Sweethearts for the Stay


Erin Bryant, Editor-in-Chief

It is unmistakable. The butterflies in your stomach have finally grown their wings, and your heart flutters; all that is certain is that this person is special.

According to a survey of over 4,900 high school students, 61% of teens believe that they have been “in love.” While passions are known to lead people astray, numbers do not lie. A measly 2% of marriages are between high school sweethearts. 

Overwhelmingly, statistics display how first loves are fleeting. However, the rare 2% is seen as an achievable romantic goal by numerous young hopefuls. 

Candace Vollrath, Wellington High English teacher, is a curator of both uncommon Shakespearean poems and this rare breed of love . In 1997, Mrs. Vollrath wandered the bustling halls of the school where she would return to shape budding minds. She never imagined finding her soulmate in her junior year, a time now characterized by the SAT and test stress.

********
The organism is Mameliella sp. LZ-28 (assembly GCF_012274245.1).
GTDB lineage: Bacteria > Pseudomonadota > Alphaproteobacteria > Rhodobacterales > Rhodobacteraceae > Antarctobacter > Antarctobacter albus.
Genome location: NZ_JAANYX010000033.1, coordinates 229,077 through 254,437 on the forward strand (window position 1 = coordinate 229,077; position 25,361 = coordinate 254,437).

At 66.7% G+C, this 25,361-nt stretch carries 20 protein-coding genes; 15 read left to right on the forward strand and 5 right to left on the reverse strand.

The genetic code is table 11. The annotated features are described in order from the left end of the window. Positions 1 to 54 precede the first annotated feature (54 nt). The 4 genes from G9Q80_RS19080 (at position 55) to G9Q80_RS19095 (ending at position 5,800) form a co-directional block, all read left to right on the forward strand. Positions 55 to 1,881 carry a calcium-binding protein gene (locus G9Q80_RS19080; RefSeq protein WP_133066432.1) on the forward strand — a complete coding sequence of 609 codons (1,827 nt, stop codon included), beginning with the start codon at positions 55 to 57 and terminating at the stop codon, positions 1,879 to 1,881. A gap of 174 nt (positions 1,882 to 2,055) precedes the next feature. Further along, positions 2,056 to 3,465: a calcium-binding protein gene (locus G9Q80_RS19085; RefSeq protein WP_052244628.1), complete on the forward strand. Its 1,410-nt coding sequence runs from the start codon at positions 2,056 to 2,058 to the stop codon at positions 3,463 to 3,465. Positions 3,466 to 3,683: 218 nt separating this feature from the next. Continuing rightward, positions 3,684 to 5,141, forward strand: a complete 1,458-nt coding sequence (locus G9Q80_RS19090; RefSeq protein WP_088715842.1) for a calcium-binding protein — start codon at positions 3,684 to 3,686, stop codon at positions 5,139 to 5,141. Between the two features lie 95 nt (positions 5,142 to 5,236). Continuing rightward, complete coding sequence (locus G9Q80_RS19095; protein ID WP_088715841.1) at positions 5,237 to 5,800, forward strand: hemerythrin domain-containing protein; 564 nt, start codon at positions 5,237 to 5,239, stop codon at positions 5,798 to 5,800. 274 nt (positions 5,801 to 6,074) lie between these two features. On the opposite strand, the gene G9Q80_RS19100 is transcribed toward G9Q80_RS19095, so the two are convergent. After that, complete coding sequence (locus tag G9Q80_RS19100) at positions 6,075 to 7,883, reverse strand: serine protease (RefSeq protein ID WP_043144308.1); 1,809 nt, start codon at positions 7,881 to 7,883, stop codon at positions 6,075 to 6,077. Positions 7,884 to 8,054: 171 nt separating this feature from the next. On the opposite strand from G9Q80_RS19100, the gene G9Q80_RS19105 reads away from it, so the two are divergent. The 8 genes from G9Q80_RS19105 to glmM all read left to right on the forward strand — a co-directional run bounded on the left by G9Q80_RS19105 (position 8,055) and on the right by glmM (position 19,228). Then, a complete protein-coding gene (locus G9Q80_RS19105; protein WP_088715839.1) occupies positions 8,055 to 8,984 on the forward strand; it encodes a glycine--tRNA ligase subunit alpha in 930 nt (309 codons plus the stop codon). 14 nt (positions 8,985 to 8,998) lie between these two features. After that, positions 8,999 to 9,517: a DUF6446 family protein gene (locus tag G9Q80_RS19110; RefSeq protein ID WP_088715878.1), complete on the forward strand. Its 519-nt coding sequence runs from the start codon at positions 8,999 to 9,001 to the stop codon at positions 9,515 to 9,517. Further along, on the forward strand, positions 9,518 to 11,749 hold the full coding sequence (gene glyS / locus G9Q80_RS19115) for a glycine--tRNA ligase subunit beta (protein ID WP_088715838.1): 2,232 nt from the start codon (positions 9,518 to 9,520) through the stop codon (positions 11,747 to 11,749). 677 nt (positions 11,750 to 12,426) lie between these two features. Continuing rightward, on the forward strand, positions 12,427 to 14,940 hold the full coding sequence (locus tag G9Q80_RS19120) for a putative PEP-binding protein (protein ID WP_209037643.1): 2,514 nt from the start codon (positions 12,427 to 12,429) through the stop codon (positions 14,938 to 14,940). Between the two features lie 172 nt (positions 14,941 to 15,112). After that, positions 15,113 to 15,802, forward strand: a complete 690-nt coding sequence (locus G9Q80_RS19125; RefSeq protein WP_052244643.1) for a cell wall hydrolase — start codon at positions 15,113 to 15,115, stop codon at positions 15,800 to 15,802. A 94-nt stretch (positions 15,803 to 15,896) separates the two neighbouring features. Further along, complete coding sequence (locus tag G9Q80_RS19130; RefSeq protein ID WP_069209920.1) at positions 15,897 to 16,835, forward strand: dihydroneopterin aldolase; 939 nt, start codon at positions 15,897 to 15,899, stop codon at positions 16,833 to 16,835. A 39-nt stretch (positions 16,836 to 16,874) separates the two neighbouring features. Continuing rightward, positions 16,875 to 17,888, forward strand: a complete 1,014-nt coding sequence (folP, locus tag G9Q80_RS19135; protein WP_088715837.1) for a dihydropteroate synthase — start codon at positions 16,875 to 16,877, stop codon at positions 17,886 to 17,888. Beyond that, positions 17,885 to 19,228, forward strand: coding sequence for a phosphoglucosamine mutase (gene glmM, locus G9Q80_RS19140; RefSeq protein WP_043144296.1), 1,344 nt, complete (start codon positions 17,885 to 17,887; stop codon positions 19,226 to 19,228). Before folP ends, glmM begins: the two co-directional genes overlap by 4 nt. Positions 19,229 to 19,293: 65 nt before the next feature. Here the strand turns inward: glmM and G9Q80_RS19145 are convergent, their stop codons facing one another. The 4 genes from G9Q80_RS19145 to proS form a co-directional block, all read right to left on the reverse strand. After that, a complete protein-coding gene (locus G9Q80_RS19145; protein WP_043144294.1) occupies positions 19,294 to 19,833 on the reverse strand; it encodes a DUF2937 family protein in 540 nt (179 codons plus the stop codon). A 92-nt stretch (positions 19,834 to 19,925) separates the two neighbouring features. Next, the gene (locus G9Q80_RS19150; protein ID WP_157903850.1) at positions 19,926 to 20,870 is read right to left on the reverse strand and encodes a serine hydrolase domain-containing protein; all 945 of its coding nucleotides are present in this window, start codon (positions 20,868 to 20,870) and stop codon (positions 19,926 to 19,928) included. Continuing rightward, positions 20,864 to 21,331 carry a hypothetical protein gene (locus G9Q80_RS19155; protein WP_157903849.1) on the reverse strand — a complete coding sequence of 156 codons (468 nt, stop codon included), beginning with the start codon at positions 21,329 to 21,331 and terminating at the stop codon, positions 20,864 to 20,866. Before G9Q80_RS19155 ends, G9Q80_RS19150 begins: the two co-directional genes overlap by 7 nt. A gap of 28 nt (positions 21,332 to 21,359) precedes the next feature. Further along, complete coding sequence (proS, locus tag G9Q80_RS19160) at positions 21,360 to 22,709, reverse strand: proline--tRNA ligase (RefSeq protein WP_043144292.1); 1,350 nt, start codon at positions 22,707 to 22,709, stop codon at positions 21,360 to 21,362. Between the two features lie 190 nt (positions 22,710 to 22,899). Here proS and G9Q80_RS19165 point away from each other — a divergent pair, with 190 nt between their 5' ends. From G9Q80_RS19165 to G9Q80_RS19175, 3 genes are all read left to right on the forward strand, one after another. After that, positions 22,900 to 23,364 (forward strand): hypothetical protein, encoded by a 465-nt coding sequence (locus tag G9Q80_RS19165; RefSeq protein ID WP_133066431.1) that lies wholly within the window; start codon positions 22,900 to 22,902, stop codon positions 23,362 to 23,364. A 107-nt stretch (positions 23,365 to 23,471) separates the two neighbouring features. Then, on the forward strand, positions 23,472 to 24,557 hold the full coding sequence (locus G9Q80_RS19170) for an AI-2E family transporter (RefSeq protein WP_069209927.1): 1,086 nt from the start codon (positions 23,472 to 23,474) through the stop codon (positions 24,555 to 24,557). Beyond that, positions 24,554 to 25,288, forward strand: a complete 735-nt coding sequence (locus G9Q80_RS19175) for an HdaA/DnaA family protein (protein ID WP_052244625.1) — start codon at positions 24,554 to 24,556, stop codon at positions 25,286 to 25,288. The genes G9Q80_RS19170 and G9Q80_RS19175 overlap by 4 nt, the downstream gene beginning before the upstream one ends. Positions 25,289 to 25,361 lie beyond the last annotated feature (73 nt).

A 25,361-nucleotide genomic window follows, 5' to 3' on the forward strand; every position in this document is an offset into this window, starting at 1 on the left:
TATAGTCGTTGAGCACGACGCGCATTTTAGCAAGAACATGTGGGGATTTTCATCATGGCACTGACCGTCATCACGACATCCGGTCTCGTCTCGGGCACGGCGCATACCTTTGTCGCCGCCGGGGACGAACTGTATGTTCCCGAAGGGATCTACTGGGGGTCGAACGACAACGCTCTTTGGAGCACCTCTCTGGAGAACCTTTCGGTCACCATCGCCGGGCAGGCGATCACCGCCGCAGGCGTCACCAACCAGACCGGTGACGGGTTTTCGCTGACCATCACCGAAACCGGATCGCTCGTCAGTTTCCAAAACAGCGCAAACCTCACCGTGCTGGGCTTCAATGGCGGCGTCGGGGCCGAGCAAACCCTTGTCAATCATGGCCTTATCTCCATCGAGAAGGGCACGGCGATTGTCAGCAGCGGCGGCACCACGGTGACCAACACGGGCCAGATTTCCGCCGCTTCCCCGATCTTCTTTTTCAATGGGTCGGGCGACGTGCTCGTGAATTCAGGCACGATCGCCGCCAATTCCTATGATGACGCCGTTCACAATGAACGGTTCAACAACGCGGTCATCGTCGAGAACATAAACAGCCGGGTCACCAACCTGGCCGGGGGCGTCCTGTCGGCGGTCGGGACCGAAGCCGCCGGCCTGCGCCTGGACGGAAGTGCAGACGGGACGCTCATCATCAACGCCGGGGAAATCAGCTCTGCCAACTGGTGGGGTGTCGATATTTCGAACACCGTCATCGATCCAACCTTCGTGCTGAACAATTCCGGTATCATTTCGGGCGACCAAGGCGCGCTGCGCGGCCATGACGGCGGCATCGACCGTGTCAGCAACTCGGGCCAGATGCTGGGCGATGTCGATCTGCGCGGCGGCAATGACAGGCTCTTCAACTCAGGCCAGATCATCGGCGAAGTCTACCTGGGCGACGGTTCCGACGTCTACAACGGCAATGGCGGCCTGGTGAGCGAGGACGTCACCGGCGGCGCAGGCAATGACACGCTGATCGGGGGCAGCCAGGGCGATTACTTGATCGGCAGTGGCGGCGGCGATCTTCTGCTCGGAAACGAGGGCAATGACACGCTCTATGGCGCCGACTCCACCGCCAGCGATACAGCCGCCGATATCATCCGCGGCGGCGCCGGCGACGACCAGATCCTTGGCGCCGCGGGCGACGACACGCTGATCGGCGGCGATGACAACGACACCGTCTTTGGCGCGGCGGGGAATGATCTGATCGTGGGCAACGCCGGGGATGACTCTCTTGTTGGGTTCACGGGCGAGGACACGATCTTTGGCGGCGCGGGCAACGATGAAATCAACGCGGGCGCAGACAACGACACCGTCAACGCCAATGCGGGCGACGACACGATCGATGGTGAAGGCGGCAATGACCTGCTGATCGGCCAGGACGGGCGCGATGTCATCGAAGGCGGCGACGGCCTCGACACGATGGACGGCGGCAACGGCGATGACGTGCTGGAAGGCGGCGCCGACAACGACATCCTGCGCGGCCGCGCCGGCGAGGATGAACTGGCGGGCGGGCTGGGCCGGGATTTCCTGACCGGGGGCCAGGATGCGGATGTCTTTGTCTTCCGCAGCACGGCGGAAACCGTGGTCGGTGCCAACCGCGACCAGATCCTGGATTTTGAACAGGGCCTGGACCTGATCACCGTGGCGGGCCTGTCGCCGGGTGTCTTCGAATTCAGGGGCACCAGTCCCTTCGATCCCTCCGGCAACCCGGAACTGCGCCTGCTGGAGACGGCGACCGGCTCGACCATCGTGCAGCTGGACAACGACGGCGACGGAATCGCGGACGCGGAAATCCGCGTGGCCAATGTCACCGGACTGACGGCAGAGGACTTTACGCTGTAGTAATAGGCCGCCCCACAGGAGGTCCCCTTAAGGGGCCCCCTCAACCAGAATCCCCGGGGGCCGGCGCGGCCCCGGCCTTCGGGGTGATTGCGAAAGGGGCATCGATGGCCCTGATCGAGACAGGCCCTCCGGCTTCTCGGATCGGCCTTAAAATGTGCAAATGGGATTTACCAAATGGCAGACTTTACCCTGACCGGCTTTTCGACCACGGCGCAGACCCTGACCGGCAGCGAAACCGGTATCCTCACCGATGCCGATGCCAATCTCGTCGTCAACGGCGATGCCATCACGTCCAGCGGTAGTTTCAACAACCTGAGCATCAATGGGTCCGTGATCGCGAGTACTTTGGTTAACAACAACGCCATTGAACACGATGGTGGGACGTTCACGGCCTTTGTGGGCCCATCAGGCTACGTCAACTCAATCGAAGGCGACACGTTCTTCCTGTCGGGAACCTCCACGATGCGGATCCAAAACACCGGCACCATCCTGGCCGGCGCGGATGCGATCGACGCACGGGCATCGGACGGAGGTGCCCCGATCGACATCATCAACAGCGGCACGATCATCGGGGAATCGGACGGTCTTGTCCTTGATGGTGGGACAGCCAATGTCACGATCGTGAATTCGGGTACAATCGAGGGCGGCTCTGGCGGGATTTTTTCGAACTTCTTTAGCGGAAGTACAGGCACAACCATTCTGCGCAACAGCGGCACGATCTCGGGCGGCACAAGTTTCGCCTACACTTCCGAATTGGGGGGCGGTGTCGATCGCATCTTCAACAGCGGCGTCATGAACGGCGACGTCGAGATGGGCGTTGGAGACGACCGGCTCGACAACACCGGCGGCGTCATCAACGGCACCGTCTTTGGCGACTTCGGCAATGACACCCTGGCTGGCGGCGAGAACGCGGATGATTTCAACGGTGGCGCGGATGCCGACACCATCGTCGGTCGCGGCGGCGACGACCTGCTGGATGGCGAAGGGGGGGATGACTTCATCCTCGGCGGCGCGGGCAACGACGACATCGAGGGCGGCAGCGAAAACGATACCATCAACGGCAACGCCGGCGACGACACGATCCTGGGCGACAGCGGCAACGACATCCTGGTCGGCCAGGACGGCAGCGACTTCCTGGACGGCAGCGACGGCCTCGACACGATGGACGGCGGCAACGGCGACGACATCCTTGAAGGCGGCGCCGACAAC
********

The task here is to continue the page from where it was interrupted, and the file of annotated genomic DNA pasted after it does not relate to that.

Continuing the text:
Of course, she faced the usual trials and tribulations of teenage life.

“Finding time to see [my boyfriend] was difficult. We were both swamped constantly,” she recounted. 


With her infinite wisdom, Mrs. Vollrath has become Wellington’s resident Dr. Oz. Modern Romeos and Juliets are desperate to know her secret on how to make their love last. 

“To make it work, you need to compromise, and change with their changes. It’s amazing being able to find yourself with someone who already loves you for you,” Vollrath remarked. 

Despite her hardships, she always was reminded of why she committed in the first place. The value of romantic love, along with all of its complications, is not lost on the historically apathetic youth of today.

“No matter what stage of life, love, and more importantly, the person you are in love with, has a lasting and formative impact on who you are and how you perceive things,” Lazaro Amador, senior, explained. 

The evidence, while compelling, should not deter aspiring sweethearts. Logic lies in love as well, and there are lessons to be learned even through semblant failures.